February 11, 2012 at 11:37 am |
    • Roger Ogilvy Thornhill

      That's what it's all about pal, the majority.

      February 11, 2012 at 11:42 am |
    • El Flaco

      If a hospital secretary picks up a packet of birth control pills at Walgreens, what Catholic is denied religious freedom? What Catholic is prevented from worship? What Catholic would even know? Where is the harm?

      February 11, 2012 at 11:48 am |
  4. David Rudmin

    The poor girl in this article probably was indoctrinated with "Funamental Option Theory," "Situationalism," or "Consequentialism." These moral theories from the 1960's and 70's amounted to the message: "It's okay to commit serious sins, as long as your heart remains centered on God." But you can't love God while you're sinning against Him. They were unequivocally condemned by John Paul II in the 1993 encyclical "Veritatis Splendor." By even 1 mortal sin–a fully-knowing and fully-deliberate act against God's law (the 10 commandments)–you reject God, too, and thereby merit eternal separation from God and punishment in Hell.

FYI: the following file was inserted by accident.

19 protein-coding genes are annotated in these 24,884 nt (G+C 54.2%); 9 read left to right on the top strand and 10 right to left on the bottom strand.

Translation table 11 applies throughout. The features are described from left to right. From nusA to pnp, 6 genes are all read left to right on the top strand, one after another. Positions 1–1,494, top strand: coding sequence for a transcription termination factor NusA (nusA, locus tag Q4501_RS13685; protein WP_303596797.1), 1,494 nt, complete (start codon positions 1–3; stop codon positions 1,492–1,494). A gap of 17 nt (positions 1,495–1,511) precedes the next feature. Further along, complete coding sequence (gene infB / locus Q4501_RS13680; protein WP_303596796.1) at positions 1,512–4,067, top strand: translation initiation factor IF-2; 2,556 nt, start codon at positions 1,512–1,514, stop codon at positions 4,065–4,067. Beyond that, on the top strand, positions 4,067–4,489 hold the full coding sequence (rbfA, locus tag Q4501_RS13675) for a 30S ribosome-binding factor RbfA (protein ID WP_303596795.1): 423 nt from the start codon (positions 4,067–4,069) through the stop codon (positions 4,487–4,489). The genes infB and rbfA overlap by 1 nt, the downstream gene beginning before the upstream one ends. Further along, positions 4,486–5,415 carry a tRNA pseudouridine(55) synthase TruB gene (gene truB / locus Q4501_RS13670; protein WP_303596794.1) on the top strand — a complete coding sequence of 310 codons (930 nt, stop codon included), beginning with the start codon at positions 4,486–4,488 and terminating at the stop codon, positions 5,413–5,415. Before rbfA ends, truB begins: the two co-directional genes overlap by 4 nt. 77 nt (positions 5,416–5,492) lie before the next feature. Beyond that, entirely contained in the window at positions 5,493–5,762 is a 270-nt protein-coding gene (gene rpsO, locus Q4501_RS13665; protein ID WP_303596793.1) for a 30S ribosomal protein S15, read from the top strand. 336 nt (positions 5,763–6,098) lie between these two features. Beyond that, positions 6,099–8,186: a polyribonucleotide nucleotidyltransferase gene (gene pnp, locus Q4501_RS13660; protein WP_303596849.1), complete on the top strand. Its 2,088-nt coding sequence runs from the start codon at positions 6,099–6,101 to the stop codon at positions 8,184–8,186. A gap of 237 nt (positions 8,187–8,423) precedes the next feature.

February 11, 2012 at 11:37 am |
    • El Flaco

      God told you this personally?

      February 11, 2012 at 11:45 am |
    • Lilyrosalie

      You can love God while sinning against Him, isn't that the point of Confession and penance?? It would all make so much more sense if it were not for the fact that the clergy has sinned and covered up for each other's sins in a much greater way than fornication. Judgement begins with the house of God. "Any one who harms one of these little ones, it would have better for them not to have been born or to have a millstone tied around their necks and drowned in the deepest sea." -Jesus Christ himself said that. He also said that "He who has no sin may cast the first stone" and "Judge not that you be not judged, for with what ever measure you judge by, you also will be judged." I am hoping for His greatest Mercy, so I try to live my life by being merciful and nonjudgemental. The churches teach lots of things, but often they don' abide and live by what they teach. Be merciful to others.

      February 11, 2012 at 11:45 am |
    • kendallpeak

      Actually elflaco, God teaches us a great deal personaly. To hear Him one must pray, read the Bible, and congregate with fellow Christians. Study "Judges" with knowledgable Christians and you will see the foolishness of if it feels good God must approve.

      February 11, 2012 at 11:57 am |
    • Flinders, the butler